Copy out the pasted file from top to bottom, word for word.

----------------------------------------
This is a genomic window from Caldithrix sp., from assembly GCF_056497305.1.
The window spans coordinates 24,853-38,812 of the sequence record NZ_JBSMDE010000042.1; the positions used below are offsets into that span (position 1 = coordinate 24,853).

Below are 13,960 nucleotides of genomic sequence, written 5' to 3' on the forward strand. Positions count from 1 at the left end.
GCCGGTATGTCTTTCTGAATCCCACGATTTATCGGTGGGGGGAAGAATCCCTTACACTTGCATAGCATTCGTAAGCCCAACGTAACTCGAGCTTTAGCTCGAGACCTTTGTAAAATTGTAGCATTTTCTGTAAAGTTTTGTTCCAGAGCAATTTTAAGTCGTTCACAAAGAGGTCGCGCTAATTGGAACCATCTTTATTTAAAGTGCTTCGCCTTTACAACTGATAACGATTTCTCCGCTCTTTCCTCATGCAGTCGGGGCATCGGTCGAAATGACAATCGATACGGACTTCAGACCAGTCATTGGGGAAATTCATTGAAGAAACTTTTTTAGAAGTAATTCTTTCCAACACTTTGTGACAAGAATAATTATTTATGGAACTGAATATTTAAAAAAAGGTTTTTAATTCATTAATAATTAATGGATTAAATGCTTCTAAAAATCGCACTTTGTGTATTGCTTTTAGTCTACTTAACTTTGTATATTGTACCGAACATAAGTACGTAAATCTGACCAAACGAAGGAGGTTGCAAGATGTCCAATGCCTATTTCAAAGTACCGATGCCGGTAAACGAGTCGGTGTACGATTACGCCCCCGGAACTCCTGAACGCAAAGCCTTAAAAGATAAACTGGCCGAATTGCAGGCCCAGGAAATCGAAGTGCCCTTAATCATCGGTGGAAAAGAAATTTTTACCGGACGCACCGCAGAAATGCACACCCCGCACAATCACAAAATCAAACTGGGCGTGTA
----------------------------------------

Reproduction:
This is a genomic window from Caldithrix sp., from assembly GCF_056497305.1.
The window spans coordinates 24,853-38,812 of the sequence record NZ_JBSMDE010000042.1; the positions used below are offsets into that span (position 1 = coordinate 24,853).

Below are 13,960 nucleotides of genomic sequence, written 5' to 3' on the forward strand. Positions count from 1 at the left end.
GCCGGTATGTCTTTCTGAATCCCACGATTTATCGGTGGGGGGAAGAATCCCTTACACTTGCATAGCATTCGTAAGCCCAACGTAACTCGAGCTTTAGCTCGAGACCTTTGTAAAATTGTAGCATTTTCTGTAAAGTTTTGTTCCAGAGCAATTTTAAGTCGTTCACAAAGAGGTCGCGCTAATTGGAACCATCTTTATTTAAAGTGCTTCGCCTTTACAACTGATAACGATTTCTCCGCTCTTTCCTCATGCAGTCGGGGCATCGGTCGAAATGACAATCGATACGGACTTCAGACCAGTCATTGGGGAAATTCATTGAAGAAACTTTTTTAGAAGTAATTCTTTCCAACACTTTGTGACAAGAATAATTATTTATGGAACTGAATATTTAAAAAAAGGTTTTTAATTCATTAATAATTAATGGATTAAATGCTTCTAAAAATCGCACTTTGTGTATTGCTTTTAGTCTACTTAACTTTGTATATTGTACCGAACATAAGTACGTAAATCTGACCAAACGAAGGAGGTTGCAAGATGTCCAATGCCTATTTCAAAGTACCGATGCCGGTAAACGAGTCGGTGTACGATTACGCCCCCGGAACTCCTGAACGCAAAGCCTTAAAAGATAAACTGGCCGAATTGCAGGCCCAGGAAATCGAAGTGCCCTTAATCATCGGTGGAAAAGAAATTTTTACCGGACGCACCGCAGAAATGCACACCCCGCACAATCACAAAATCAAACTGGGCGTGTA